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The Mill Mystery

25. The Final Blow
It
was
a
deadly
blow!
A
blow
like
that
Which
swooping
unawares
from
out
the
night,
Dashes
a
man
from
some
high
starlit
peak
Into a void of cold and hurrying waves.
The distrust which I felt for Mrs. Pollard was so great that I was still uncertain as
to whether she had given me the right address. I therefore proceeded to carry out
my original design and went at once to the telegraph-office. The message I sent
was peremptory and in the course of half an hour this answer was returned.
Person described, found. Condition critical. Come at once.
There was a train that left in fifteen minutes. Though I had just come from
Boston, I did not hesitate to return at once. By six o'clock of that day I stood
before the house to which I had been directed. My first sight of it struck me like
death. God, what was I about to encounter! What sort of a spot was this, and
what was the doom that had befallen the child committed to my care. Numb with
horror, I rang the door-bell with difficulty, and when I was admitted by a man in
the guise of an officer, I felt something like an instantaneous relief, though I saw
by his countenance that he had any thing but good news to give me.
"Are you the gentleman who telegraphed from S----?" he asked.
I bowed, not feeling able to speak.
"Relative or friend?" he went on.
"Friend," I managed to reply.
"Do you guess what has happened?" he inquired.
"I dare not," I answered, with a fearful look about me on walls that more than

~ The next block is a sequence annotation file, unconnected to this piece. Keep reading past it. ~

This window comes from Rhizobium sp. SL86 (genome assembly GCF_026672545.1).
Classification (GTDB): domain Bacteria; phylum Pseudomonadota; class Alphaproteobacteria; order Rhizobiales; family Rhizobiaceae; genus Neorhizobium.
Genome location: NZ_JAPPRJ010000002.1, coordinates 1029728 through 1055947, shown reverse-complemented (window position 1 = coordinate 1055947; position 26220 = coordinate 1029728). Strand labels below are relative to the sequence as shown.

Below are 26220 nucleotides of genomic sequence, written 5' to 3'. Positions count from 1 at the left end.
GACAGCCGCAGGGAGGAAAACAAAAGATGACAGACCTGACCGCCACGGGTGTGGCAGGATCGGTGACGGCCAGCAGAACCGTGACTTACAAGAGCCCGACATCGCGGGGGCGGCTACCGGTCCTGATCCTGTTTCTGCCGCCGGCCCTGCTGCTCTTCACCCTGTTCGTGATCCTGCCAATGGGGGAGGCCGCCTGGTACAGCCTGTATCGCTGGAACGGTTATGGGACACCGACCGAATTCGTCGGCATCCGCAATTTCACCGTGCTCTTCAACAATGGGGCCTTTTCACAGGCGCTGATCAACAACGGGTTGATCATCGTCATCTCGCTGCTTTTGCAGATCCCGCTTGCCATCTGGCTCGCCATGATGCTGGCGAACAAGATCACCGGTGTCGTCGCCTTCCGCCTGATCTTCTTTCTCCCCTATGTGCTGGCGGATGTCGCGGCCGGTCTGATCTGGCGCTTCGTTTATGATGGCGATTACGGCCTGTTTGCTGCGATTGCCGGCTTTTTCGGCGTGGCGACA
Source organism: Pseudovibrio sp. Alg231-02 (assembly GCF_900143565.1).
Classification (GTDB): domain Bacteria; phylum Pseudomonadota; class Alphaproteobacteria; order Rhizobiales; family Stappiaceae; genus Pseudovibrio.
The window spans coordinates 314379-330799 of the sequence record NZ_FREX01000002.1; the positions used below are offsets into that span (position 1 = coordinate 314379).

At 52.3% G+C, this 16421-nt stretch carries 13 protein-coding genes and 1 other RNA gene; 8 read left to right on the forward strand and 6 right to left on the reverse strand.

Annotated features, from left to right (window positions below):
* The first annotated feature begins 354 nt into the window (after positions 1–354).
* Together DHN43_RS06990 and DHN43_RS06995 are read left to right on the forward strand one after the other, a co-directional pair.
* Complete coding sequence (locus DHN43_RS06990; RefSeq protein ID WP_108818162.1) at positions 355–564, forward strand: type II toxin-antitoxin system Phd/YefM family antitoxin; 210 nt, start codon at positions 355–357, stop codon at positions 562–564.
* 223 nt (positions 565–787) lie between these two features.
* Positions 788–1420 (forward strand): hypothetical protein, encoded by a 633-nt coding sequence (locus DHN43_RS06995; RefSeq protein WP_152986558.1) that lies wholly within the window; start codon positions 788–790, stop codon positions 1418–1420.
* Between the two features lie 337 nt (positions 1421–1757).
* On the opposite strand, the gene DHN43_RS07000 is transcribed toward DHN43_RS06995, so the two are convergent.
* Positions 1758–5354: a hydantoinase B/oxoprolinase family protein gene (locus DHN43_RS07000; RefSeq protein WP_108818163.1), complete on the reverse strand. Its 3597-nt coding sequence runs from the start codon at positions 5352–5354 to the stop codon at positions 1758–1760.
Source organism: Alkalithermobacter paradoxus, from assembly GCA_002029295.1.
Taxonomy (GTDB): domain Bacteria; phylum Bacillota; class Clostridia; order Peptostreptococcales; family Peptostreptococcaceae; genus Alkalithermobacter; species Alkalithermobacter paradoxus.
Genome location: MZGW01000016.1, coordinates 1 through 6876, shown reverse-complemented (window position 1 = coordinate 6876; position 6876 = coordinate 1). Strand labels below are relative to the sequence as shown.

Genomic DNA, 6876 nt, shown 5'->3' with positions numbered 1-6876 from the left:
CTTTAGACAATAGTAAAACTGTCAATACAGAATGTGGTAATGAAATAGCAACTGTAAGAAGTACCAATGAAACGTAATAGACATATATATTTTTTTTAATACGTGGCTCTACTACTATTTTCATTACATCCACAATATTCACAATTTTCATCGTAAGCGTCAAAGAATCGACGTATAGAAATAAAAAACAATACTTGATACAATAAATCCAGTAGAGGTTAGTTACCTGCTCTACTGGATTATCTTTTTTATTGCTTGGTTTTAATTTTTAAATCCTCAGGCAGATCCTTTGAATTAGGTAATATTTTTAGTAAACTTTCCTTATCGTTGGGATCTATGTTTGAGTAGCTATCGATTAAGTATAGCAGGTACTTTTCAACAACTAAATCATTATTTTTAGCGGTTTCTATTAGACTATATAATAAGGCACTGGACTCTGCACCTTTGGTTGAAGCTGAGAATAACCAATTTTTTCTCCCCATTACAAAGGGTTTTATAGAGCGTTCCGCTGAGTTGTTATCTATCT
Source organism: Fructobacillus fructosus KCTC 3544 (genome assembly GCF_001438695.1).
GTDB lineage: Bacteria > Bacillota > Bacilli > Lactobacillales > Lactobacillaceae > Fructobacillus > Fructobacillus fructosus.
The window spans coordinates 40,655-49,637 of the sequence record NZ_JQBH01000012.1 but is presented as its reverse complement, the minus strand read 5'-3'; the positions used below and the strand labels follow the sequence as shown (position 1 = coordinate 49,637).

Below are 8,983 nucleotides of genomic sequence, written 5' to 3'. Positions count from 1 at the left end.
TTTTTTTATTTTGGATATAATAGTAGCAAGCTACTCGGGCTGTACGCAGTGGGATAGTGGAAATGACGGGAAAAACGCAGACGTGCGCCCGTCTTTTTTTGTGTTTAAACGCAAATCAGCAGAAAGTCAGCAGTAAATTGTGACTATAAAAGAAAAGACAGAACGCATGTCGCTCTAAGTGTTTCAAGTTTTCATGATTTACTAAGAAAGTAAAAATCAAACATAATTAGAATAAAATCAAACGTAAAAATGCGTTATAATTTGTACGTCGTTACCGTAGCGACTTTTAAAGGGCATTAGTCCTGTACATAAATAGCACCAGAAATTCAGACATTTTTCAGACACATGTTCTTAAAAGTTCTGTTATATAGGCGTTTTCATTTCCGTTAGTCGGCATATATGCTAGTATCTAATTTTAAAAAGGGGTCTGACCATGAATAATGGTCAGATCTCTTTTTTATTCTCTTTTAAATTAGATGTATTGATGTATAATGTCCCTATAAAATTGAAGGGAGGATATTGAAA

confirmed my suspicions.
"Miss Merriam is dead," he answered.
I drew a deep breath. It was almost a relief.
"Come in," he said, and opened the door of a room at our right. When we were
seated and I had by careful observation made sure we were alone, I motioned for
him to go on. He immediately complied. "When we received your telegram, we
sent a man here at once. He had some difficulty in entering and still more in
finding the young lady, who was hidden in the most remote part of the house. But
by perseverance and some force he at last obtained entrance to her room where
he found--pardon my abruptness, it will be a mercy to you for me to cut the story
short--that he had been ordered here too late; the young lady had taken poison
and was on the point of death."
The horror in my face reflected itself faintly in his.
"I do not know how she came to this house," he proceeded; "but she must have
been a person of great purity and courage; for though she died almost
immediately upon his entrance, she had time to say that she had preferred death
to the fate that threatened her, and that no one would mourn her for she had no
friends in this country, and her father would never hear how she died."
I sprang wildly to my feet.
"Did she mention no names?" I asked.
 
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